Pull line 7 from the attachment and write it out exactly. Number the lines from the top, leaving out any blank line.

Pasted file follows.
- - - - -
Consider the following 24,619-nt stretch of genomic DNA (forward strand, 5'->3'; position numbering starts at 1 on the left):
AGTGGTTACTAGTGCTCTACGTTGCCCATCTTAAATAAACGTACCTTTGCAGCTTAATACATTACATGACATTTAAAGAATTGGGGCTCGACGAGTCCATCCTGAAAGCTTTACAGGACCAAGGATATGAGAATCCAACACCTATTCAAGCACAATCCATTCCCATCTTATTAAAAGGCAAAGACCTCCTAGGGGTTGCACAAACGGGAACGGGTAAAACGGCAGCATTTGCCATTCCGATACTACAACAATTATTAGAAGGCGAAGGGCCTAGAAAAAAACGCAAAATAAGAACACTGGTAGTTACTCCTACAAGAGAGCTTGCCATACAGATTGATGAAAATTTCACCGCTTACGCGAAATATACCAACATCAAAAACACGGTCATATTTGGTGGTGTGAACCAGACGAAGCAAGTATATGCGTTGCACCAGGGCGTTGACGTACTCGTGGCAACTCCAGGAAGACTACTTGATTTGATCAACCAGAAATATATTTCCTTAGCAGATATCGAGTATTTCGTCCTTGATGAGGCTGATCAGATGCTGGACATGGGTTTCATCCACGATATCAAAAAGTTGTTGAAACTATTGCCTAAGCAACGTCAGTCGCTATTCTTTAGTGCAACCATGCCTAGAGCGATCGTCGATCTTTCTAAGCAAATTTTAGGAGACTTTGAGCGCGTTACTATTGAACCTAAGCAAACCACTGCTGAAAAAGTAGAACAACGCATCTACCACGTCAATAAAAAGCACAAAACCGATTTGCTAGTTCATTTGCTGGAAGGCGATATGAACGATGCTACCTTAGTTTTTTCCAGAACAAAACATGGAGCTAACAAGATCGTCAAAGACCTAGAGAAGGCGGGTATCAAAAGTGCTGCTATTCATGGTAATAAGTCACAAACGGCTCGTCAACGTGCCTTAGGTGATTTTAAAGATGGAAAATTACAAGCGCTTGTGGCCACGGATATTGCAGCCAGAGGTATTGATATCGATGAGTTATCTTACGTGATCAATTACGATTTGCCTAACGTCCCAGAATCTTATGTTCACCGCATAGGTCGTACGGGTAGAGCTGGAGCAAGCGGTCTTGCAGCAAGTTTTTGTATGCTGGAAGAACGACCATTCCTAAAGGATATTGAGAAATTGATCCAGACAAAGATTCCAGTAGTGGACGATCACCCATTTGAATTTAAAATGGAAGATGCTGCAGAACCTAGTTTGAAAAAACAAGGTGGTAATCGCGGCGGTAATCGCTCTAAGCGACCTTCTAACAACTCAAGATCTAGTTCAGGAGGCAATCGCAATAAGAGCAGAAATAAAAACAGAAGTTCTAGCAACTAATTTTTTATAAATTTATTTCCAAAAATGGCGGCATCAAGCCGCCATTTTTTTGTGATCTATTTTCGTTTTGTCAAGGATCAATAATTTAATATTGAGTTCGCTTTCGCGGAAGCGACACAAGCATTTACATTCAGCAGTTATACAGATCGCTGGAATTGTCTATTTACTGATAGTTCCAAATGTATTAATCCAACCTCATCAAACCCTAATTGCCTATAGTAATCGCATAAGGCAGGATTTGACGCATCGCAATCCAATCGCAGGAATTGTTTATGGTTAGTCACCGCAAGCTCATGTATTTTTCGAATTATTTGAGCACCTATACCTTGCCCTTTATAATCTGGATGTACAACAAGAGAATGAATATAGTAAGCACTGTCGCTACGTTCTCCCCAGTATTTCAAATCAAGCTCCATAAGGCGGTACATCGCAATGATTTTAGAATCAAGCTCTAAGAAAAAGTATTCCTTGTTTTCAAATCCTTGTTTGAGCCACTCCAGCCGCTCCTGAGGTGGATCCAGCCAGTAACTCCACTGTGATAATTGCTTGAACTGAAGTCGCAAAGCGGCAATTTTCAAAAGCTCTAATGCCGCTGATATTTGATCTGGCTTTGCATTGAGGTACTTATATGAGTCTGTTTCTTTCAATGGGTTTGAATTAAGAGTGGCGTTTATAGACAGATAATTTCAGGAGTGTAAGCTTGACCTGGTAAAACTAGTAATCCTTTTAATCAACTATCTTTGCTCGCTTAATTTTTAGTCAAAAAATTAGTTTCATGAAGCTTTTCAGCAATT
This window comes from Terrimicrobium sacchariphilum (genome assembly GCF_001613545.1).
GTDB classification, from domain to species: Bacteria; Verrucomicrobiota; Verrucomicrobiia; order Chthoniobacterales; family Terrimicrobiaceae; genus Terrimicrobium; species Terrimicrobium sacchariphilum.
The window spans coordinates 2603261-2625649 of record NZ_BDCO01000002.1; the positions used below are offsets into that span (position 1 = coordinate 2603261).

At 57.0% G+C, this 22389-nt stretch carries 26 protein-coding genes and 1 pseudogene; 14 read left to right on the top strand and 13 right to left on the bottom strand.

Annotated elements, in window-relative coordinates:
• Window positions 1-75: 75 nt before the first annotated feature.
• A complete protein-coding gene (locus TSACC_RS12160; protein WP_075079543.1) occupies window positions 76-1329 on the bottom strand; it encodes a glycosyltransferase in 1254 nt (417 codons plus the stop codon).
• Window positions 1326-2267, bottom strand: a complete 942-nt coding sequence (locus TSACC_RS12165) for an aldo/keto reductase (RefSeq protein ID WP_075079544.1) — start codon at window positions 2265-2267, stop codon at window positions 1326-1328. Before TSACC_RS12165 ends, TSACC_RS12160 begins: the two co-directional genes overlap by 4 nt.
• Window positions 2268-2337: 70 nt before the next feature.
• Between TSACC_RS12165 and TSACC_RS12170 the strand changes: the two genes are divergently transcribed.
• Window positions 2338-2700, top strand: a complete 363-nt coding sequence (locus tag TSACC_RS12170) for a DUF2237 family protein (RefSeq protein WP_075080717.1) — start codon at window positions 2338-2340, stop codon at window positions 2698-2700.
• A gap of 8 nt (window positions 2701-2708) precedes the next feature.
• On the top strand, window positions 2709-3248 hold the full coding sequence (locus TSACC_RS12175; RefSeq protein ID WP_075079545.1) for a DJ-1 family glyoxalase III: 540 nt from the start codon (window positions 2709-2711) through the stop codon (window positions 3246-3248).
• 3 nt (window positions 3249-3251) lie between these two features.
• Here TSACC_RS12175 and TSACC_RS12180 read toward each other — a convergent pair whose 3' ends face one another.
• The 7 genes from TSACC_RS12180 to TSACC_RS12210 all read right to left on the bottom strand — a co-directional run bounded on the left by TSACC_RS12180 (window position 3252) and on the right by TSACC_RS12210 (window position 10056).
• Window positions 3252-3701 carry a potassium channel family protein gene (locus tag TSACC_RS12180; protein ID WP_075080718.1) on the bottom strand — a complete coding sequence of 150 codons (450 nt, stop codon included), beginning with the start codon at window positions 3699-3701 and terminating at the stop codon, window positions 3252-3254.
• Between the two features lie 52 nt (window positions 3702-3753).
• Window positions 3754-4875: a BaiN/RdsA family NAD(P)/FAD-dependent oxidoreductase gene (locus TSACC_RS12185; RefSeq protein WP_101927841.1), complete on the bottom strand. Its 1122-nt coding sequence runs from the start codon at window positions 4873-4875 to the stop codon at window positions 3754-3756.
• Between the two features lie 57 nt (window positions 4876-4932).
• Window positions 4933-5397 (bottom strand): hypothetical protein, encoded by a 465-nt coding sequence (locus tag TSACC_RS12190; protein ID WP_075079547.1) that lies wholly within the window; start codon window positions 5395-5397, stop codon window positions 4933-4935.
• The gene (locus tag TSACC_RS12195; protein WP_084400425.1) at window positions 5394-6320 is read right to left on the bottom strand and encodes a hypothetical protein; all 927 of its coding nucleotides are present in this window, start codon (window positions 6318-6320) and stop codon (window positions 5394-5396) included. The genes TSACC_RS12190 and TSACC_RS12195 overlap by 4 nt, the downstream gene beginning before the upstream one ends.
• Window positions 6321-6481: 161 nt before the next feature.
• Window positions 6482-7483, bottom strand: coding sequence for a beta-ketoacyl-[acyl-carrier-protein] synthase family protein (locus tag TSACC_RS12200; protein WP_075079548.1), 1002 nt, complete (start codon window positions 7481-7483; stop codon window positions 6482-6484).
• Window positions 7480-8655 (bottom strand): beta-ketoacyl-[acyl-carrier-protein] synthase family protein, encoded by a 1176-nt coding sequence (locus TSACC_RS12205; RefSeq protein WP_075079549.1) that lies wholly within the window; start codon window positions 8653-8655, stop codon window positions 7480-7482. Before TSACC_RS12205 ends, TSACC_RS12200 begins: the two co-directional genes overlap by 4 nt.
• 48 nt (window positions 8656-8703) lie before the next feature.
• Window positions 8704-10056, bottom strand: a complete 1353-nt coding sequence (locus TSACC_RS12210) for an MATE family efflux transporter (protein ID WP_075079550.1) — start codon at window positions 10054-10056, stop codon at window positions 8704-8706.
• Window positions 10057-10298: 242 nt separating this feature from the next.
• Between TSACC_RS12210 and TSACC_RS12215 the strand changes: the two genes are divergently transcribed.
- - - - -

Annotated elements, in window-relative coordinates: